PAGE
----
The ejido in Tila and the Ch’ol people: the impossible pursuit of a legal victory

Between the 4th and 9th of this month, serious confrontations took place in the ejido of Tila in the territory of the Ch’ol people in Chiapas. This situation lled to the displacement of around 4,000 of its inhabitants, who were helped to move by the National Guard and placed in temporary shelters in Yajalón. Meanwhile, a judge sentenced six residents of Tila to trial for alleged aggravated homicide, committed against two people, the State Attorney General’s Office informed.

The facts have been reported in the national media and the narrative has focused on the conflict between two groups, one called Los Autónomos and the other Karma. The accusations are very critical of the former and little information is offered about the latter.

There is no shortage of generic references to paramilitary action or intervention by organized crime. The assembly of the Tila ejido in a communiqué denied the accusations and recounted the aggressions of the Karma group. The federal government has been present both in the services for the displaced and in the attempt to reach an agreement that would allow their return to Tila, with military accompaniment and permanence, as long as necessary, a proposal that has not been accepted, since they have no confidence or guarantee of security for their lives and recovery of their property abandoned in the face of the escalation of violence. Even the emphasis of the presidential discourse has been centered on the fact that this is a long-standing conflict between two groups to which he urges pacification.

In view of this, it is important to take up again some central elements that I described in a collaboration in 2015, to situate the nature of the conflict and the responsibility of the State through its actions in the State and in the municipality and the negligence at the federal level. The Ch’ol people, in the ejido of Tila, Chiapas, were affected by the dispossession of 130 hectares of their territory, unconstitutionally occupied by the municipal council of Tila, as a result of the publication of Decree 72 of December 17, 1980, issued by the governor and the Congress of the state of Chiapas.

In its defense, the ejido filed an amparo (protection) lawsuit (259/1982) on April 14, 1982, before the first court, which was resolved 26 years after its filing, on December 16, 2008, granting the protection to the ejido of Tila and ordering the Municipal City Hall of Tila, the Governor of the State of Chiapas, the local Congress and the Public Registry of Property and Commerce to immediately return the lands to the Tila ejido and to cancel all types of deeds that privatized them.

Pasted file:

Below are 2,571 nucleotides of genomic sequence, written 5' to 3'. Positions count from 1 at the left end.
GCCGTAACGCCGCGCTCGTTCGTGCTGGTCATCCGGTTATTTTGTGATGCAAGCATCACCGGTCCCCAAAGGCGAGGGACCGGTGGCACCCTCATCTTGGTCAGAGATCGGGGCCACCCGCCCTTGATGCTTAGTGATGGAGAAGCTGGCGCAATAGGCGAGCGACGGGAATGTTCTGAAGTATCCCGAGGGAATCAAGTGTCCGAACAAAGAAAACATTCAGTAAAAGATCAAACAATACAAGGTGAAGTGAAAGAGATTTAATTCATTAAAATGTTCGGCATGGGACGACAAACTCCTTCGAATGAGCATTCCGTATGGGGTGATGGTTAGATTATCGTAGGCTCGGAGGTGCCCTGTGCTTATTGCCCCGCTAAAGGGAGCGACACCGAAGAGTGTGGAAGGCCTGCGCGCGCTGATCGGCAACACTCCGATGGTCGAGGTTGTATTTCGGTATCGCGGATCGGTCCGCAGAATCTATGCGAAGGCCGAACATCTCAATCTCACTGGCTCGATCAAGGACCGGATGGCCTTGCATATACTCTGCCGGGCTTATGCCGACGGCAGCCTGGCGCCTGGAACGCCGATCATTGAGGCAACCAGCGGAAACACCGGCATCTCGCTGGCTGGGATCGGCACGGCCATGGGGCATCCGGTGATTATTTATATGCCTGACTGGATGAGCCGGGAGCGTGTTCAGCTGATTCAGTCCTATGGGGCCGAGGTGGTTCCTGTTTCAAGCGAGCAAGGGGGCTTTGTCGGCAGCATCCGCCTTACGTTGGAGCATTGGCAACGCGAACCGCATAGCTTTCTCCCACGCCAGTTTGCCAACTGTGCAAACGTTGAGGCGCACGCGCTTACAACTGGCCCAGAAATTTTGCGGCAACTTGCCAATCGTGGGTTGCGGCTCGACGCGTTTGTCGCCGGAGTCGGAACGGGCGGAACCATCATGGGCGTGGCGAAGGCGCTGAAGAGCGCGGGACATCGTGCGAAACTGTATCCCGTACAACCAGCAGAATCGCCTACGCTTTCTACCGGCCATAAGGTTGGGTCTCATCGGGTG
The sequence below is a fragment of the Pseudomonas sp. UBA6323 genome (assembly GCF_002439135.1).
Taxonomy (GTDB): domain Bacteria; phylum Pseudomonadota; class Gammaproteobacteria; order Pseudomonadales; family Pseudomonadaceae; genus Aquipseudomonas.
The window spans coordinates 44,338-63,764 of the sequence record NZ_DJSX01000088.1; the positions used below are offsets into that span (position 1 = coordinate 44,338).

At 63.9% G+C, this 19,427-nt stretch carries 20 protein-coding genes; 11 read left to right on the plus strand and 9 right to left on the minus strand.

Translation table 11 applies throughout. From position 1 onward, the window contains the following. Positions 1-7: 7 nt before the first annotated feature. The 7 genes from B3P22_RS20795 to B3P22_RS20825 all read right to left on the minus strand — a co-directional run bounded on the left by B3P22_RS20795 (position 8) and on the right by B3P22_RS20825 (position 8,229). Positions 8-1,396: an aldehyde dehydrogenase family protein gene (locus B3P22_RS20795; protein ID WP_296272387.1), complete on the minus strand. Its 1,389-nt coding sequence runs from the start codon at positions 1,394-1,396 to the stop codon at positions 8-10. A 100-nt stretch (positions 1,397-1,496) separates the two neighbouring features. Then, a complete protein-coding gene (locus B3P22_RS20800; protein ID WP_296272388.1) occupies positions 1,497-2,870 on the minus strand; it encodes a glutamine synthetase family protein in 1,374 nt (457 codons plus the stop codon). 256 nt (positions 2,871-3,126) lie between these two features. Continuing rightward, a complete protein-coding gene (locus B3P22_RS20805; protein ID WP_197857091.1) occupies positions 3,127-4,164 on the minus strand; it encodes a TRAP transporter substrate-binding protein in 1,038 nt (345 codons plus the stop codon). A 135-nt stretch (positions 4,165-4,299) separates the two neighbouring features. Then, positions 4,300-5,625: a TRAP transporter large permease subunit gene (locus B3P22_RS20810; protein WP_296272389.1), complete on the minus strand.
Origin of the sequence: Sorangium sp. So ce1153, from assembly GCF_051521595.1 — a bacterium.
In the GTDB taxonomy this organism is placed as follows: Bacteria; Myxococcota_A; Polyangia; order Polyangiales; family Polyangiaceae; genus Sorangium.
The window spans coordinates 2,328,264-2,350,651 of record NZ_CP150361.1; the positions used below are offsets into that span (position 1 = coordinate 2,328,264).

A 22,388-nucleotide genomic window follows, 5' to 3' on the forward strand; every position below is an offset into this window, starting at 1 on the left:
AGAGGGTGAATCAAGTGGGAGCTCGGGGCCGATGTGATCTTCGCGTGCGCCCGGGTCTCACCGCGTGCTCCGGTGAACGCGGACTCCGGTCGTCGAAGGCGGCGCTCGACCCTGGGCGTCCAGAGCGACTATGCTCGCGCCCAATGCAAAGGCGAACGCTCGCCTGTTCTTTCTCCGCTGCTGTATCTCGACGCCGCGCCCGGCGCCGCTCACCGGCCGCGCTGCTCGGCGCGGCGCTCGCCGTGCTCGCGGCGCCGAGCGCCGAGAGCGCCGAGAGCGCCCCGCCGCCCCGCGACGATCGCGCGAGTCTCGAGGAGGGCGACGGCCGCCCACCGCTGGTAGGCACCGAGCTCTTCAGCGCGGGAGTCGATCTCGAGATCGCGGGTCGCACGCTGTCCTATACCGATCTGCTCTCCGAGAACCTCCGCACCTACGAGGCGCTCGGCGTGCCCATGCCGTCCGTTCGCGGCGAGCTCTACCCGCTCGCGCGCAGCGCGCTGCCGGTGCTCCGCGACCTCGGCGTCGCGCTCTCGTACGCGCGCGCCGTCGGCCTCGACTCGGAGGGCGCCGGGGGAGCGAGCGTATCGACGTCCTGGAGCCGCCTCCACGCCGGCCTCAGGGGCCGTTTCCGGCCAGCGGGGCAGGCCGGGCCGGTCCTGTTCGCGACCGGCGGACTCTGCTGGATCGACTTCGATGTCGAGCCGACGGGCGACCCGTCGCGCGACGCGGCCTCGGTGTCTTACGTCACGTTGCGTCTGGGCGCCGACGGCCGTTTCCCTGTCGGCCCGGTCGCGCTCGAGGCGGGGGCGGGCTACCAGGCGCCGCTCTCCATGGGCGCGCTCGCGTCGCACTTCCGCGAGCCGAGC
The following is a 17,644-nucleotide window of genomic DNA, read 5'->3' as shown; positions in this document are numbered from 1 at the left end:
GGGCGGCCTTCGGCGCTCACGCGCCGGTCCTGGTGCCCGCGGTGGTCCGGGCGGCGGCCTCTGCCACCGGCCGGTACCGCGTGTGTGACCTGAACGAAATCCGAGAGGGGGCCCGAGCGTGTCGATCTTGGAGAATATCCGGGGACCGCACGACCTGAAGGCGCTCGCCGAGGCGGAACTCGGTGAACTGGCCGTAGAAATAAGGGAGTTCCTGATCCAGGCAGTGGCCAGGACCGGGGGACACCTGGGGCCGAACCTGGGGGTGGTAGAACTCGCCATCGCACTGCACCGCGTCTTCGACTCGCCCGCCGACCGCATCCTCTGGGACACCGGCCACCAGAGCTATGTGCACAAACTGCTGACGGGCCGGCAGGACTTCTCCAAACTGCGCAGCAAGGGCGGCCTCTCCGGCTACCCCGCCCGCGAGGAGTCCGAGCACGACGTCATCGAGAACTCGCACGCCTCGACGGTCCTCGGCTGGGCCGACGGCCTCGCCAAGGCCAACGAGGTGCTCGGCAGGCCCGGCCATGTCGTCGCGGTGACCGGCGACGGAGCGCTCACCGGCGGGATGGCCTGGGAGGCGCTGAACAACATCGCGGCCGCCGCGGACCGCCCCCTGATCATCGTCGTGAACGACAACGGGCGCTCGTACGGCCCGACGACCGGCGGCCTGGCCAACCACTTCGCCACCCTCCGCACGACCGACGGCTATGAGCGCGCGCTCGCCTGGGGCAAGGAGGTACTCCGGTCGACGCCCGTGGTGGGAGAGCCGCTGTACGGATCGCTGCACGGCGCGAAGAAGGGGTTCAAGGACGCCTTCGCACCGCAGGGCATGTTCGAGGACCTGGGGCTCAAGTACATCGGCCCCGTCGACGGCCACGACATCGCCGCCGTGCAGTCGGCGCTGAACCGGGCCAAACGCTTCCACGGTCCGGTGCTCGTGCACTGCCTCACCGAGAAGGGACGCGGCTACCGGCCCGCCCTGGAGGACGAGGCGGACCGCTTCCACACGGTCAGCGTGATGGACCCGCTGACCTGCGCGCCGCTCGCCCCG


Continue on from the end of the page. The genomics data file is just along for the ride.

The State government resorted to all kinds of arguments to support the physical and material impossibility of complying with the sentence, and consequently that indemnification for these lands was in order. The Ch’oles ejidatarios insist to this day that upon restitution, they would enter into a negotiation with those who occupy the lands. In November 2010, in the Supreme Court of Justice of the Nation (SCJN), they filed a motion for the non-execution of a sentence (1302/2010); the case was assigned to the then Minister Olga Sánchez Cordero, where it was decided to request that the plenary session study the amicus curiae, presented by María Gracia Castillo and Rodolfo Stavenhagen (=), offering information on the territorial and cultural ties of the Ch’ol people. Minister Sánchez Cordero prepared a project that conditioned the execution of the sentence; however, the majority of the ministers suggested substituted compliance (indemnification).

The case was directed to the agrarian sphere, since it was considered impossible to convert it into an indigenous case. The minister withdrew her project, and requested  expertise from UNAM, and with the conclusion of her term of office, the incident has remained unresolved to date. As a result, in 2015 the ejidal assembly decided to self-execute the 2008 sentence and begin the construction of their autonomy as a town. The response of the state government was to send military and government agents, who, with the municipal police, patrolled the streets day and night sowing fear with serious incidents and intimidating the inhabitants ( La Jornada 29/12/15). Almost nine years of autonomy against the will of the State and the intervention of a municipal president who has continued for four consecutive periods with illegal interference in the internal life of the ejido to appoint ejidal authorities. Recent events began with the aggression against the ejido’s oversight commission, established to defend its autonomy. The denunciation of paramilitary activities of the opponents of the ejido assembly is serious; the humanitarian attention in shelters is good, but insufficient; the historical State impunity against the peoples who achieve recognition of their rights… on paper, is worrisome.

Original text by Magdalena Gómez published in La Jornada on June 18th, 2024.
Translation by Schools for Chiapas.

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